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The Queensland premier has issued a dire warning if she reopens the sunshine state with 70 per cent of the population vaccinated.
Annastacia Palaszczuk tweeted on Thursday, if what is occurring in NSW currently is “what lies in store for all of us”, then “serious discussions are needed”.
NSW recorded 1288 new cases of Covid-19 on Thursday and seven deaths.
“Doherty Institute modelling predicts, even with 70 per cent of the population vaccinated, 80 people will die each day six months after the outbreak,” she tweeted.
“That’s 2,240 who will die each month.”
The premier added she has sympathy with other states currently under lockdown but was concerned about a potential spread of Covid into Queensland.
The Doherty modelling is being used to advise the national plan for the vaccine rollout. At certain percentages, for example 70 per cent, states are advised they can ease restrictions.
Chief Health Officer Dr Jeannette Young was asked whether it was “responsible” for the premier to tweet about the modelling to which she replied: “I believe it is”.
“You’ve got to look at the extremes,” she told reporters on Thursday.
“It’s only if you look at the extremes that you can work out what you then need to do.”
The modelling suggests what would also occur if TTIQ, or how state governments perform the test, trace, isolate and quarantine, is done poorly or well and what the outcomes could be.
Queensland also recorded a new Covid-19 infection on Thursday in a truck driver from the Gold Coast.
The case for 80 per cent
Dr Young last week said Queensland would consider reopening at 80 per cent vaccination.
"At that 80 per cent point, we probably will, but we just have to see what happens and see what the outcomes are at that point in time," she said.
She said the Doherty Institute's modelling shows 80 per cent is the target needed to protect Queensland's health care system from being overwhelmed.
Dr Young also indicated she would no longer try to eradicate COVID-19 in Queensland after the vaccination target is hit.
"Once we open up we won't have zero cases, of course we won't, we'll have a disease that we can manage," she said.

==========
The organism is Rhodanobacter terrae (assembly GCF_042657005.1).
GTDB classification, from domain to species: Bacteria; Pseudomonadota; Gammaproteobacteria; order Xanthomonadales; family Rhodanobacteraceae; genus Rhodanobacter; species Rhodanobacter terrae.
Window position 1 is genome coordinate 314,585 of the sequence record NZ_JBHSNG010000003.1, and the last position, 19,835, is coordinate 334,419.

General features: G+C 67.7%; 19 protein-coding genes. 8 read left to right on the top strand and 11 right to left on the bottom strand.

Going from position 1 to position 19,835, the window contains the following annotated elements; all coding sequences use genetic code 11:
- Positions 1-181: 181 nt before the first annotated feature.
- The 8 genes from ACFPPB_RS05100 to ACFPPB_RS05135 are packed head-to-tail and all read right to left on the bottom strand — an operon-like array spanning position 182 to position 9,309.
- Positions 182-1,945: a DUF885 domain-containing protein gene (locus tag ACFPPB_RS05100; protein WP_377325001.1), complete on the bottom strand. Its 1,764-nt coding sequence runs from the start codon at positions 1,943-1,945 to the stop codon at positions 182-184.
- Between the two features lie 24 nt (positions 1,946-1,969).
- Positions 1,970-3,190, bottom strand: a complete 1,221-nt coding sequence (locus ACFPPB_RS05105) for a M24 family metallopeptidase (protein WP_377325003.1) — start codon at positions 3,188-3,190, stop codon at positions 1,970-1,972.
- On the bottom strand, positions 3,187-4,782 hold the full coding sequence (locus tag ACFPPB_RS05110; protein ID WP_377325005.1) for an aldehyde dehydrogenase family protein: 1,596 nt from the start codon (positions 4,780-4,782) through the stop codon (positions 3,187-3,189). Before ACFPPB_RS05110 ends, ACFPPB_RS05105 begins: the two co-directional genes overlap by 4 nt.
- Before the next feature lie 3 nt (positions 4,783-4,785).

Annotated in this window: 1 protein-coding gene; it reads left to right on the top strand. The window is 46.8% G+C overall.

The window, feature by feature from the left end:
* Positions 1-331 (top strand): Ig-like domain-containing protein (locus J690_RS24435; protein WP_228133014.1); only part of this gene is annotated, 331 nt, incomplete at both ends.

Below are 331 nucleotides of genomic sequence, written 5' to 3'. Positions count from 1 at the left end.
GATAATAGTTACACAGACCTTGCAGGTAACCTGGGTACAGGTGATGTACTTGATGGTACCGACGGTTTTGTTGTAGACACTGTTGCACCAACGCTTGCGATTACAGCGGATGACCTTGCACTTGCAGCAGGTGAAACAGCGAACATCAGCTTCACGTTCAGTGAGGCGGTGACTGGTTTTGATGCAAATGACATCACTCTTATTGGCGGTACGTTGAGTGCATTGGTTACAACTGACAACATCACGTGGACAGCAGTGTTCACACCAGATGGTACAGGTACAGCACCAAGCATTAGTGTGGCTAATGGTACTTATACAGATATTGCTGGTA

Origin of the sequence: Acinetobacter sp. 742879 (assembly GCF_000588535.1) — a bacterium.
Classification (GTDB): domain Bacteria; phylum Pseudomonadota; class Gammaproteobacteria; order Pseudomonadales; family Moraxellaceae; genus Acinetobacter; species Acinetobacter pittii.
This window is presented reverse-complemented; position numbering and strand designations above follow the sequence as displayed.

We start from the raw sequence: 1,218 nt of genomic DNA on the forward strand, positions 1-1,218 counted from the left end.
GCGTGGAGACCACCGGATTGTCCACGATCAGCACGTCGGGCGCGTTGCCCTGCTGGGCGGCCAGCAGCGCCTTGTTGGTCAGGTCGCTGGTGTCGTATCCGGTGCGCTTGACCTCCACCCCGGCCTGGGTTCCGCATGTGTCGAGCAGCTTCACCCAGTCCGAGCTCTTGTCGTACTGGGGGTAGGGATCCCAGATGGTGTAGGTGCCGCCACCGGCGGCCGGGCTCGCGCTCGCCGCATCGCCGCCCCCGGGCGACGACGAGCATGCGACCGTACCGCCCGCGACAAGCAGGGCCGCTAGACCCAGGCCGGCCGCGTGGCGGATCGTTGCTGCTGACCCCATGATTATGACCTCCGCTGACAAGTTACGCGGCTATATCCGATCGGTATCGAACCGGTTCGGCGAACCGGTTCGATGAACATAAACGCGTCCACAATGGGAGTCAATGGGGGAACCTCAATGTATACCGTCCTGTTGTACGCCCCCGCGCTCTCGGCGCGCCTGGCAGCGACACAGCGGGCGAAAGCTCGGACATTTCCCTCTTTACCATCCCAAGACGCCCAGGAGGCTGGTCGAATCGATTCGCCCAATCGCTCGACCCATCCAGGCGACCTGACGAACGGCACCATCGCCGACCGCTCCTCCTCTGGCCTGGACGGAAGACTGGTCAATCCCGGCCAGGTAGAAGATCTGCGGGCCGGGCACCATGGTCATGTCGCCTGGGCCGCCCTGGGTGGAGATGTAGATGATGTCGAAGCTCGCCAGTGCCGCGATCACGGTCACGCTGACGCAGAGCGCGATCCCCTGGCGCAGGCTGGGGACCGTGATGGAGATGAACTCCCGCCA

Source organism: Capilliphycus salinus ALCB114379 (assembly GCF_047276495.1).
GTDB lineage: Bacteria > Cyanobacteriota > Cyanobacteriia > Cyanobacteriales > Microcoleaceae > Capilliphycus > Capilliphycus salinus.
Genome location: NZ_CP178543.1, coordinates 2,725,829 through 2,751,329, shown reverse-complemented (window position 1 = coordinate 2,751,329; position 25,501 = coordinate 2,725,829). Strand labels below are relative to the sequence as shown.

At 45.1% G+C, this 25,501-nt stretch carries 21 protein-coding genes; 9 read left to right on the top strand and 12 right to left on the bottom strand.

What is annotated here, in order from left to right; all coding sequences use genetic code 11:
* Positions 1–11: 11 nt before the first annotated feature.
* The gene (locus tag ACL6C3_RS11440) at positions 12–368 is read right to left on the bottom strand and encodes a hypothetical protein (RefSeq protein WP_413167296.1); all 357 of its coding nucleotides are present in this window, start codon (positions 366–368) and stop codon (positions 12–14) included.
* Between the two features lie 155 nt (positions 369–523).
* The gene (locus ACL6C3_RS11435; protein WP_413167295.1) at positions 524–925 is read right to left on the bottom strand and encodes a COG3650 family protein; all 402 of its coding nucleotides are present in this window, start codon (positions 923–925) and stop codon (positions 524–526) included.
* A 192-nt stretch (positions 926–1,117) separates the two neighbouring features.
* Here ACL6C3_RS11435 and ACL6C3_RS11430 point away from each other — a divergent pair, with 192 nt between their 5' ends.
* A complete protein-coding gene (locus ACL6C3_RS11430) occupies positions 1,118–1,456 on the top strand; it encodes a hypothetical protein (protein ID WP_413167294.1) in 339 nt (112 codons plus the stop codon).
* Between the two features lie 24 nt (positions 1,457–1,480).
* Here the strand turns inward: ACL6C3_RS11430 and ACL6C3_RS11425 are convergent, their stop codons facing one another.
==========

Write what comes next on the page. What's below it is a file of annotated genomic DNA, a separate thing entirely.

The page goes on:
Ms Palaszczuk called for more detailed modelling. She told parliament she's waiting for the prime minister to provide modelling on what will happen to infants and children up to 12 years of age if restrictions are eased at that point.
"At the last national cabinet meeting I actually raised the issue of children, and the prime minister undertook to get some further work done," Ms Palaszczuk told parliament on Thursday.
However, federal health Minister Greg Hunt said the national plan was always aimed at protecting all Australians from the virus, including children.
He said the suggestion kids hadn't been considered in the plan was "false", and added that no vaccinations had been approved for children under the age of 12 anywhere in the world.
"In fact, I think the best response in a way is what has been written by Queensland Health in their Covid-19 and Kids: What you need to Know document dated 5 August 2021: serious illness remains extremely rare in children," Mr Hunt told reporters.
"I also quote: 'Even children with serious underlying conditions will mostly only experience a mild illness with Covid-19'."
'We need to get on with it'
Prime Minister Scott Morrison has been calling on the states to follow the national plan since the modelling’s release.
Last week he said negative economic and mental health impacts would outweigh benefits when 70 and 80 per cent immunisation coverage is reached.
"That's the advice, that's the basis for the plan. We've all signed up to it, we need to get on with it," he told the Seven Network.
The Doherty Institute said opening up at hundreds of cases nationally a day would be possible at 70 per cent vaccination coverage.
"However, we will need vigilant public health interventions with higher case loads," it said.
The institute said hitting that vaccination rate would make it easier to live with the virus, similar to the flu.
"However, it won't be possible to maintain a situation where there are no cases at all,” the institute said.
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